34.  Reiterates that, on the basis of their common values and strategic interests, the EU and NATO have a special responsibility and capacity to address the increasing cyber security and cyber defence challenges more efficiently, and in close cooperation, by looking for possible complementarities, avoiding duplication and acknowledging their respective responsibilities;

35.  Calls on the Council, working with other relevant EU institutions and structures, to consider ways of providing, at soon as possible, Union-level support for integrating the cyber domain into Member States military doctrines, in a harmonised manner and in close cooperation with NATO;

36.  Calls for the implementation of those measures that have already been agreed upon; calls for new initiatives to further cooperation between EU and NATO to be identified, taking into account as well the possibilities of cooperating within the NATO Cooperative Cyber Defence Centre of Excellence (CCD COE) and the NATO Communications and Information (NCI) Academy, which aim to increase cyber defence training capabilities in IT and cyber systems, as regards both software and hardware; notes that this could include a dialogue with NATO on the possibility of the EU joining the CCD COE with a view to increasing complementarity and collaboration; welcomes the recent creation of the European Centre of Excellence for Countering Hybrid Threats; urges all relevant institutions and allies to regularly discuss their activities in order to avoid overlaps and encourage a coordinated approach towards cyber defence; believes that it is crucial to stimulate, on the basis of mutual trust, the exchange of cyber threat information among the Member States and with NATO;

37.  Is convinced that increased cooperation between EU and NATO is important and useful in the area of cyber defence as a means to prevent, detect and deter cyber attacks; calls, therefore, on both organisations to increase their operational cooperation and coordination, and to expand their joint capacity-building efforts, in particular in the form of joint exercises and training for civilian and military cyber defence staff and through the participation of Member States in NATO smart defence projects; considers it vital that the EU and NATO step up the sharing of information in order to enable the formal attribution of cyber attacks, and consequently enable the imposition of restrictive sanctions to those responsible; urges both organisations to cooperate more closely as well on the cyber aspects of crisis management;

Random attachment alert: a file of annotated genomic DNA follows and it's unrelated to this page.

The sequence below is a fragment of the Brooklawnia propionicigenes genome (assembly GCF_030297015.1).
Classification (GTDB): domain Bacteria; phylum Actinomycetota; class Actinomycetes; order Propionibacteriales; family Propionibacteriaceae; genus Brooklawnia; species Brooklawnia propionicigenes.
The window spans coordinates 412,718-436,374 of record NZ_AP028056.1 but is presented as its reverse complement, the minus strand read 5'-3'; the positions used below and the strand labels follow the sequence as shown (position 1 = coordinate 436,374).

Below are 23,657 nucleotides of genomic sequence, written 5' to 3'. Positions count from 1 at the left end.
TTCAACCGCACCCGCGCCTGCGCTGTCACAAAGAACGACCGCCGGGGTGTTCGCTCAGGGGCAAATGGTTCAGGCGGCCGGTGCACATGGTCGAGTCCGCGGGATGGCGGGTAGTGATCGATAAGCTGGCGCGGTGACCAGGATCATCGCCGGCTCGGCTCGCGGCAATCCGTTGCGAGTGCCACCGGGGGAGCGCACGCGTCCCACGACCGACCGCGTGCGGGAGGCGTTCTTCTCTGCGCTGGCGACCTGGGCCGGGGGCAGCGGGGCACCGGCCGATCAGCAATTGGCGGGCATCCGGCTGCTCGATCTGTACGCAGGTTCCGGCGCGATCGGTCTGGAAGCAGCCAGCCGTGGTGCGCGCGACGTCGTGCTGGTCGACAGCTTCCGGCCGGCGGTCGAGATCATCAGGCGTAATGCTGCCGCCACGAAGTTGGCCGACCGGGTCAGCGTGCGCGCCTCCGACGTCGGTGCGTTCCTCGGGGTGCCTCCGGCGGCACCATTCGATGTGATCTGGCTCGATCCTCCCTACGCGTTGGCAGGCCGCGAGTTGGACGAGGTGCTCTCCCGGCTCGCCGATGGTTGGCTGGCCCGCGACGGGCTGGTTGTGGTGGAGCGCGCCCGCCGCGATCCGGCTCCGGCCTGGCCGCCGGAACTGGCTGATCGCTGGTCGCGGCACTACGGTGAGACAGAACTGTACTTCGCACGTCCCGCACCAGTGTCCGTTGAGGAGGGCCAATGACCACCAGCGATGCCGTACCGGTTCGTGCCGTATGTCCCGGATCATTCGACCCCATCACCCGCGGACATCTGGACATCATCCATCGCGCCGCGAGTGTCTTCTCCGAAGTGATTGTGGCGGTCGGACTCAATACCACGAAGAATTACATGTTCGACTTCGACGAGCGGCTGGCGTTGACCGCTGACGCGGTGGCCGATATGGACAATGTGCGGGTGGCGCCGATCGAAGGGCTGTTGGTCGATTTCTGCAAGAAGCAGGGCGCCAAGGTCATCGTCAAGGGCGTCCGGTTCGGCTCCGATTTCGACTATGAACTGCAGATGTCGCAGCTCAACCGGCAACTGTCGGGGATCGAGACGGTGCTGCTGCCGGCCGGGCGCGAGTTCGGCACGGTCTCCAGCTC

38.  Welcomes the exchange of concepts for integrating cyber defence requirements and standards into the planning and conduct of missions and operations with the aim of fostering interoperability, and expresses the hope that this will be followed up by more operational cooperation to ensure the cyber defence aspect of respective missions and the synchronisation of operational approaches;

39.  Welcomes the arrangement between the EU’s Computer Emergency Response Team (CERT-EU) and the NATO Computer Incident Response Capability (NCIRC), aimed at facilitating the exchange of information, logistical support, shared threat assessments, personnel acquisition and the sharing of best practices, all to ensure the ability to respond to threats in real time; stresses that it is important to encourage information exchanges between CERT-EU and NCIRC and to work towards increasing the level of trust; believes that there is an assumption that information held by CERT-EU could be of use to cyber defence research and to NATO, and that this information should therefore be shared, provided that full conformity with EU data protection legislation is ensured;

40.  Welcomes the cooperation between the two organisations on cyber defence exercises; notes the participation of EU representatives in the annual Cyber Coalition Exercise; recognises the progress that the EU’s participation – via the Parallel and Coordinated Exercises (PACE) 17 in NATO Crisis Management Exercise 17 – represents, and welcomes, in particular, the inclusion of a cyber defence component; urges both organisations to intensify these efforts;

41.  Urges the EU and NATO to organise regular strategic level exercises with the participation of the top political leadership of both organisations; welcomes, in this regard, the Estonian exercise EU CYBRID 2017 where, for the first time, the Secretary General of NATO participated in an EU exercise;

42.  Notes that there is substantial scope for a more ambitious and concrete cyber defence cooperation programme that goes beyond the conceptual level of cooperation in the context of specific operations; urges both organisations to implement, in practice and effectively, all that already exists, and to present more ambitious proposals for the next review of the implementation of the Joint Statement;

43.  Welcomes the NATO Industry Cyber Partnership (NICP), established in 2014, and calls for EU engagement in cooperative NICP efforts with a view to connecting the NATO-EU cooperation effort with that of industry leaders specialised in cyber technologies with the aim of advancing cyber security through continued collaboration, with particular focus on: training, exercises and education for NATO, EU as well as industry representatives; EU and industry inclusion in NATO Smart Defence projects; collaborative information sharing and best practices for preparedness and recovery between NATO, EU and industry; pursuit of jointly developed capabilities for cyber defence; and collaborative responses to cyber incidents when and where appropriate;